endured over 465. The Phenolic laminates have higher bending strength than the Bisphenol ones. Moisture Absorption This is considered a principle concern in construction panel applications.2. 50 and 500 mm/min loading speeds).000 cycles at 70% and 60% of the maximum load. Moreover. The results indicate high influence of the loading speed on the bending strength. the fiber length is found to be directly proportional to the bending strength.374 F. Six square test specimens (50 ± 1 mm) from each laminate were machined to uniform thick- . 5. The cycle life at different loading factors is depicted in Figure 2. The effect of fiber length on laminate strength. The specimens. AL-SULAIMAN Figure 1.3. The results indicate that the laminates performed exceptionally well. A.000 and 653. FATIGUE TEST Cyclic loading tests for selected Bisphenol specimens at different loading conditions and speed were performed according to ASTM D 3039. BENDING TEST Specimens were tested in a three point bending configuration according to ASTM D 1037 [6]. 6. on the average. 5. The results are shown in Figure 3 for selected short fiber randomly distributed laminates (tested at 5.

. The cyclic loading of bisphenol laminate (3 mm fiber). The bending stress of DPL laminates at different loading speeds. Figure 3.MECHANICAL PROPERTIES OF DATE PALM FIBER REINFORCED COMPOSITES 375 Figure 2.

Material Bisphenol (short fiber) Bisphenol (medium fiber) Bisphenol (long fiber) Phenolic (short fiber) Phenolic (medium fiber) Phenolic (pure) Phenolic-formaldehyde Method 1 ISO/R62 (%) 15 23 40 3.9 F. The quality of the composite panel fabrication varies with the choice of process.1 ness of 4 mm.376 Table VI. The low-pressure processes proved to be inadequate for quality laminates. Then the surface water is removed and the samples are weighed. Long fibers result in reduced binding. which softens the fibers and lowers the viscosity of the resin. In both methods.3 and 5. however. In the second method (method 3). The water absorption of the laminates ranged between 2.8% for the Phenolic laminates (depending on the test method and manufacturing process used). The surface water is removed and the specimens weighed.5 0. Two methods for the determination of the mass of absorbed water were selected according to ISO 62-1980 (E) [8]. In the first method (method 1). The wetting of the fiber surface is also enhanced by the high process temperature. Water Absorption of DPL fiber reinforced composites. This is probably due to the naturally poor binding between the DPL fiber and this resin. The Phenolic (phenol formaldehyde) resin is suitable for short fibers only. A minimum of 8 Bar is needed to produce usable laminates. the specimens are immersed in distilled water (at 23 ± 0. The water absorption of Bisphenol laminates ranged between 10 and 40%. demonstrated better binding property. The surface area of the fibers is also significantly increased resulting in a better binding.5 5.8 0. on the other hand. the specimens are immersed in boiling distilled water for 30 ± 1 min and then allowed to cool for 15 ± 1 min in water at ambient temperature.1 2. The short fibers.2 1.3 11 2. AL-SULAIMAN Method 3 ISO/R117 (%) 10 10. Table VI shows the results of the two methods. 7.3 2. break the continuity of the fibers and void the need to bind extended fiber surfaces. three specimens are dried in the oven at 50 ± 2◦ C for 24 ± 1 h. Discussion and Conclusion Several Panels of date palm leave (DPL) reinforced composites were successfully constructed using autoclaving technique with vacuum bagging or press moulds with controlled temperature. The higher resin content closes the porosities of the fibers more effectively. A.5◦ C) for 24 ± 1 h. The Bisphenol. The fiber . The lower absorption of the Phenolic laminates can be attributed to the higher fiber to resin ratio (65 : 35 of the Phenolic compared to 75 : 25 mass wise of the Bisphenol).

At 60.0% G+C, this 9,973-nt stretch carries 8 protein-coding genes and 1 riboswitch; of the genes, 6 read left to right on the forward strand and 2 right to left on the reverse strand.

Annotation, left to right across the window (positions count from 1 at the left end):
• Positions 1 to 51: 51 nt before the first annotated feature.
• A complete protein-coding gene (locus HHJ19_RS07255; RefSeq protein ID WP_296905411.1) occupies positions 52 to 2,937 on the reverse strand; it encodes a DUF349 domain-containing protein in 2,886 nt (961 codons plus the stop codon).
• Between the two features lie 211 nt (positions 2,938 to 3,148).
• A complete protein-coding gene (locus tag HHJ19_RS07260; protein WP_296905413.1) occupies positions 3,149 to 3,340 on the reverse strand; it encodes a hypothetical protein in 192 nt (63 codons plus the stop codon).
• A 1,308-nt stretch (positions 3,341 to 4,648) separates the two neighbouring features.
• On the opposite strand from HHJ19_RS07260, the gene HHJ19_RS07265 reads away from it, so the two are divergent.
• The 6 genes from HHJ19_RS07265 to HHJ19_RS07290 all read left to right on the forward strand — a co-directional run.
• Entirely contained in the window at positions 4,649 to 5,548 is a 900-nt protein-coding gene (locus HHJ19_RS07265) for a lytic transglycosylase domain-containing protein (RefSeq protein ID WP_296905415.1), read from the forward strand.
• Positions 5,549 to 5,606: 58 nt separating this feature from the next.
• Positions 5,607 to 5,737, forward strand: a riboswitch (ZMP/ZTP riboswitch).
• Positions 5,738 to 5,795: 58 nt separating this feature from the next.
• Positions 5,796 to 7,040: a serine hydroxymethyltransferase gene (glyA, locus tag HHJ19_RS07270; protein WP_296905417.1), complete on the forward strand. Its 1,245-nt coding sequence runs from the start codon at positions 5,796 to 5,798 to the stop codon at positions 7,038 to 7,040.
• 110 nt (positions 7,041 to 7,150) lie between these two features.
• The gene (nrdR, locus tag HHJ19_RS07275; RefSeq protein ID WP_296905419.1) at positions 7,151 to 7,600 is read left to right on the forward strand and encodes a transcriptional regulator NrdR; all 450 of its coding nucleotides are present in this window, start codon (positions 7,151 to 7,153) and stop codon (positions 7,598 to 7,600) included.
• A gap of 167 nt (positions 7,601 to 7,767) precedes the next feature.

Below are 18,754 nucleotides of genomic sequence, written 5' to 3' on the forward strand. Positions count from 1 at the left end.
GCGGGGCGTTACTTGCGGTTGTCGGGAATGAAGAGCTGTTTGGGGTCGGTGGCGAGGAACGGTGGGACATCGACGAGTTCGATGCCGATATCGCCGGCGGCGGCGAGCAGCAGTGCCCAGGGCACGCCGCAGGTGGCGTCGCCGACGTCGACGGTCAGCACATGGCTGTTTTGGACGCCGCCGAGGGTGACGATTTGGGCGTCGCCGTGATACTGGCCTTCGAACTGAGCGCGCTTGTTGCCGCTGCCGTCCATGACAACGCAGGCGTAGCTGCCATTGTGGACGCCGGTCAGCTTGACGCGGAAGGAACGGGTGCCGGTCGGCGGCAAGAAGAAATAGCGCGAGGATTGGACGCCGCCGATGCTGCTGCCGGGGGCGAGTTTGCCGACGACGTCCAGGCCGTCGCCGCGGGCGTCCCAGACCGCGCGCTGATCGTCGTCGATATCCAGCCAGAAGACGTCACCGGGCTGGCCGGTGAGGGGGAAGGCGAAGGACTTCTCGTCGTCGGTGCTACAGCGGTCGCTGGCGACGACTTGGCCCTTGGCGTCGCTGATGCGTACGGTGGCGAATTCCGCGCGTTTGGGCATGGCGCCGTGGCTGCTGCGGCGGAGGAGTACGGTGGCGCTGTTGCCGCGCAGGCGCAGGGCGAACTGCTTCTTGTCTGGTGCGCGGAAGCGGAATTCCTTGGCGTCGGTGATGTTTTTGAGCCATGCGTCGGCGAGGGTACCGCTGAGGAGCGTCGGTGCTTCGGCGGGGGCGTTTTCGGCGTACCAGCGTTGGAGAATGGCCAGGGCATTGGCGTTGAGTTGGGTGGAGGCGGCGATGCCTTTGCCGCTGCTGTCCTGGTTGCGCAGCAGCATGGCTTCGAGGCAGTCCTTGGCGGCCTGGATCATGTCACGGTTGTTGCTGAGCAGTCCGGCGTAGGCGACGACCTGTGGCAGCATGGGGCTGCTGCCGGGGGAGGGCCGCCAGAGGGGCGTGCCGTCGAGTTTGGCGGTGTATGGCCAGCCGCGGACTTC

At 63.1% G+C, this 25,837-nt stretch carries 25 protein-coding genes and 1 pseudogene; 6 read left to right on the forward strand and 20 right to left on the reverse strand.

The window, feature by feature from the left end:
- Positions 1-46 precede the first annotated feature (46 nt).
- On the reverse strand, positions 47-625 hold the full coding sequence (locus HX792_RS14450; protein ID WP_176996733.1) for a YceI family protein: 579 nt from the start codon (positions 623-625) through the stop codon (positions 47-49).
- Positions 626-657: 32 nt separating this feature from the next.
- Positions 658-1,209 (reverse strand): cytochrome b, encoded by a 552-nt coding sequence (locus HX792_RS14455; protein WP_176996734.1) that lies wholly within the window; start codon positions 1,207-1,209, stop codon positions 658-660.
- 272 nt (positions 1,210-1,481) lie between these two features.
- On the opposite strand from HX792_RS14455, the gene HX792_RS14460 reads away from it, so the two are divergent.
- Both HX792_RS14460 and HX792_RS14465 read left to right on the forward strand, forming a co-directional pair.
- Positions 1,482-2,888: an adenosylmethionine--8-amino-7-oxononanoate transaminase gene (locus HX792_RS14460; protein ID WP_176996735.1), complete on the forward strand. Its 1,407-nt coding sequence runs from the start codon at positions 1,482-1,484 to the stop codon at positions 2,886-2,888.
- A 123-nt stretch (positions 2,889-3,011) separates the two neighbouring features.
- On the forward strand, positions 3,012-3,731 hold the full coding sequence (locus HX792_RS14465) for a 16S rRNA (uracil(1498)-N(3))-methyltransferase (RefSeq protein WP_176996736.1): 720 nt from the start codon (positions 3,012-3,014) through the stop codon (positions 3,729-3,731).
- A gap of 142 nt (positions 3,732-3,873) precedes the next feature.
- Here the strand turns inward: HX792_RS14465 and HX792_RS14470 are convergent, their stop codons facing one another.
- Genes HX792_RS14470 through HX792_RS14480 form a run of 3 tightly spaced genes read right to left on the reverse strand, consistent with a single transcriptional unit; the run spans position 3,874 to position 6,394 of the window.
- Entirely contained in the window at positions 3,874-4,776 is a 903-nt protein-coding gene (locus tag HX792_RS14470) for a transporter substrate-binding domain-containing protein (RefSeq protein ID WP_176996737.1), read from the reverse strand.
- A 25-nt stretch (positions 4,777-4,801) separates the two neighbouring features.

F.MECHANICAL PROPERTIES OF DATE PALM FIBER REINFORCED COMPOSITES 377 length has significant effect on the laminate properties. et al. Long fibers laminates (300 mm) have an order of magnitude higher strength than wood. 1998. ‘Mechanical Properties of Date Palm Leaves’.. KACST ARP-6-141. References 1. ASTM Standard D 3039-76 (Re-approved 1982). ‘Determination of Water Absorption’ ISO 62-1980 (E). These panels are well suited as insulation and construction panels for indoor and outdoor usage. 162–167. Geneva. 1988. American Society of Testing and Materials. 3. 158–164. Philadelphia. Pennsylvania. the bending stress is lowest at a loading speed of 50 mm/min. The Phenolic laminates offer a better choice of outdoor material than the Bisphenol ones. Development of New Building Material Using Date Palm Fronds. The average tensile strength reached a maximum of 152. Jurf. ASTM Standard D 1037.. Journal of Reinforced Plastics and Composites 19(17). Switzerland. 7. 6. 5. J. USA. The International Organization of Standards.3 and 62. Philadelphia.5∼3 mm) laminates have better strength than wood. Journal of Thermal Insulation 11. O. Final Report.8% for the Phenolic laminates (depending on the test method and manufacturing process used). ‘Standard Test Method for Tensile Properties of Fiber-Resin Composites’. The bending strength is directionally proportional to the fiber length (for all loading speeds). Short fiber (1. For the 1. Al-Jurf. Medium long fiber laminates (30 mm) exhibit 3 to 4 times the strength of wood. It may give a hint to the possible crack propagation dynamics of the brittle failure modes observed in all tested specimens.6 MPa for short and medium length fibers respectively (depending on process and resin type). 4. et al. Al-Sulaiman. 2000.3 to 5. . ‘Characteristics of Akwara as a Reinforced Fiber’. The water absorption of the laminates ranges between 2.. ‘Development of Heat Insulation Material Using Date Palm Leaves’.3 MPa for long unidirectional fibers and 24. It has a tensile strength comparable to commercial Aluminum. A. Uzomaka. This interesting observation is true for both types of resins. ‘Evaluating Properties of Wood-based Fiber and Particle Panel Material’. Acknowledgment The author acknowledges the efforts of A. The water absorption of Bisphenol laminates ranges between 10 and 40%. Magazine of Concrete Research 28(6). 1976. The Bisphenol laminates have better mechanical properties. These laminates have consistently 25 to 50% higher tensile strength than Phenolic laminates.. American Society of Testing and Materials. USA. Pennsylvania. The long durability of the specimens at relatively high loading stresses is an indication of a good potential for durable construction material. Al-Ahmari for helping in sample preparations and measurements. Al-Dhukair and S. 2. The produced laminates are very stable to handle all required machining processes as construction panels.5 mm fiber laminates.